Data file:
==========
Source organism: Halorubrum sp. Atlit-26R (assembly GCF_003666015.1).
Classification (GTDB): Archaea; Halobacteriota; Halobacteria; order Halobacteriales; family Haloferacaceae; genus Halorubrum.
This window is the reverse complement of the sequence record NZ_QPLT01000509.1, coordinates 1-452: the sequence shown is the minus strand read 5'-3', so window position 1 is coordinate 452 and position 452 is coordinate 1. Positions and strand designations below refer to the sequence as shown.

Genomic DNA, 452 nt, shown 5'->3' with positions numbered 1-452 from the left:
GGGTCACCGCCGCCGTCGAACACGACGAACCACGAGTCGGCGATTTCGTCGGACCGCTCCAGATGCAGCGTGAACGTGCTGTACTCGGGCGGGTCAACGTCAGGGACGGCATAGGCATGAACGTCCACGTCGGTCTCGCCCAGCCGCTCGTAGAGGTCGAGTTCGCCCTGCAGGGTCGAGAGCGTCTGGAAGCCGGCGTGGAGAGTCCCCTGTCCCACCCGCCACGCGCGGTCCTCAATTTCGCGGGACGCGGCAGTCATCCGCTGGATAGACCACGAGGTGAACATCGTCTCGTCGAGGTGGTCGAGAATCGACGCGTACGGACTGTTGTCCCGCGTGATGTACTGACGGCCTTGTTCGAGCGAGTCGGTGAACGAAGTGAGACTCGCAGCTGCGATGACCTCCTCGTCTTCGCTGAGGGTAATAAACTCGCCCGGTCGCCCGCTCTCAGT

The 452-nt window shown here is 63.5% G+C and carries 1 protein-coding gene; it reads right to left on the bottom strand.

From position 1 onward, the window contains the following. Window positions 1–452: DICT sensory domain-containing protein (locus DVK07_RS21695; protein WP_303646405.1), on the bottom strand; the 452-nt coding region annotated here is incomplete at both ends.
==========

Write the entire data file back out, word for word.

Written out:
Source organism: Halorubrum sp. Atlit-26R (assembly GCF_003666015.1).
Classification (GTDB): Archaea; Halobacteriota; Halobacteria; order Halobacteriales; family Haloferacaceae; genus Halorubrum.
This window is the reverse complement of the sequence record NZ_QPLT01000509.1, coordinates 1-452: the sequence shown is the minus strand read 5'-3', so window position 1 is coordinate 452 and position 452 is coordinate 1. Positions and strand designations below refer to the sequence as shown.

Genomic DNA, 452 nt, shown 5'->3' with positions numbered 1-452 from the left:
GGGTCACCGCCGCCGTCGAACACGACGAACCACGAGTCGGCGATTTCGTCGGACCGCTCCAGATGCAGCGTGAACGTGCTGTACTCGGGCGGGTCAACGTCAGGGACGGCATAGGCATGAACGTCCACGTCGGTCTCGCCCAGCCGCTCGTAGAGGTCGAGTTCGCCCTGCAGGGTCGAGAGCGTCTGGAAGCCGGCGTGGAGAGTCCCCTGTCCCACCCGCCACGCGCGGTCCTCAATTTCGCGGGACGCGGCAGTCATCCGCTGGATAGACCACGAGGTGAACATCGTCTCGTCGAGGTGGTCGAGAATCGACGCGTACGGACTGTTGTCCCGCGTGATGTACTGACGGCCTTGTTCGAGCGAGTCGGTGAACGAAGTGAGACTCGCAGCTGCGATGACCTCCTCGTCTTCGCTGAGGGTAATAAACTCGCCCGGTCGCCCGCTCTCAGT

The 452-nt window shown here is 63.5% G+C and carries 1 protein-coding gene; it reads right to left on the bottom strand.

From position 1 onward, the window contains the following. Window positions 1–452: DICT sensory domain-containing protein (locus DVK07_RS21695; protein WP_303646405.1), on the bottom strand; the 452-nt coding region annotated here is incomplete at both ends.